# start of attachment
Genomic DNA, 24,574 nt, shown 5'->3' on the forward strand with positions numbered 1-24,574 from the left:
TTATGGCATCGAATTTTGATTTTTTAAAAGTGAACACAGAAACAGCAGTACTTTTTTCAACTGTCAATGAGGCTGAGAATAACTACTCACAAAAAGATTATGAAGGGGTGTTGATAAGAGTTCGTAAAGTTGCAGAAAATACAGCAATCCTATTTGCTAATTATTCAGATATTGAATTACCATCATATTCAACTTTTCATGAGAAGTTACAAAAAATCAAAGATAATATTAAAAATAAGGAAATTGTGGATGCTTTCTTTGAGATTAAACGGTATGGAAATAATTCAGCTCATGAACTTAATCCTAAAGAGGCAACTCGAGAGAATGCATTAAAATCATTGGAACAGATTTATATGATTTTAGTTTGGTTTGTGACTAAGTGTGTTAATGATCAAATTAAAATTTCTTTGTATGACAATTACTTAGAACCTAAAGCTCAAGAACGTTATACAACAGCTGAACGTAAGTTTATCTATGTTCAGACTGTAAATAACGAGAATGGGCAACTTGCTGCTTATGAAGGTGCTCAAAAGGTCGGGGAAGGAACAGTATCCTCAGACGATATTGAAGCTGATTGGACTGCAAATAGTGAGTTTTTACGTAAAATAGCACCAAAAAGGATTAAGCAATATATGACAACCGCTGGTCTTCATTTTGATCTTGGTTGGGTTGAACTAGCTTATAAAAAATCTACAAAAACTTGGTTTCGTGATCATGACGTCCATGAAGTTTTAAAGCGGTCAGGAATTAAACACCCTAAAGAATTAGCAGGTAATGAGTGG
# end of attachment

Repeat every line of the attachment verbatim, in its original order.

Genomic DNA, 24,574 nt, shown 5'->3' on the forward strand with positions numbered 1-24,574 from the left:
TTATGGCATCGAATTTTGATTTTTTAAAAGTGAACACAGAAACAGCAGTACTTTTTTCAACTGTCAATGAGGCTGAGAATAACTACTCACAAAAAGATTATGAAGGGGTGTTGATAAGAGTTCGTAAAGTTGCAGAAAATACAGCAATCCTATTTGCTAATTATTCAGATATTGAATTACCATCATATTCAACTTTTCATGAGAAGTTACAAAAAATCAAAGATAATATTAAAAATAAGGAAATTGTGGATGCTTTCTTTGAGATTAAACGGTATGGAAATAATTCAGCTCATGAACTTAATCCTAAAGAGGCAACTCGAGAGAATGCATTAAAATCATTGGAACAGATTTATATGATTTTAGTTTGGTTTGTGACTAAGTGTGTTAATGATCAAATTAAAATTTCTTTGTATGACAATTACTTAGAACCTAAAGCTCAAGAACGTTATACAACAGCTGAACGTAAGTTTATCTATGTTCAGACTGTAAATAACGAGAATGGGCAACTTGCTGCTTATGAAGGTGCTCAAAAGGTCGGGGAAGGAACAGTATCCTCAGACGATATTGAAGCTGATTGGACTGCAAATAGTGAGTTTTTACGTAAAATAGCACCAAAAAGGATTAAGCAATATATGACAACCGCTGGTCTTCATTTTGATCTTGGTTGGGTTGAACTAGCTTATAAAAAATCTACAAAAACTTGGTTTCGTGATCATGACGTCCATGAAGTTTTAAAGCGGTCAGGAATTAAACACCCTAAAGAATTAGCAGGTAATGAGTGG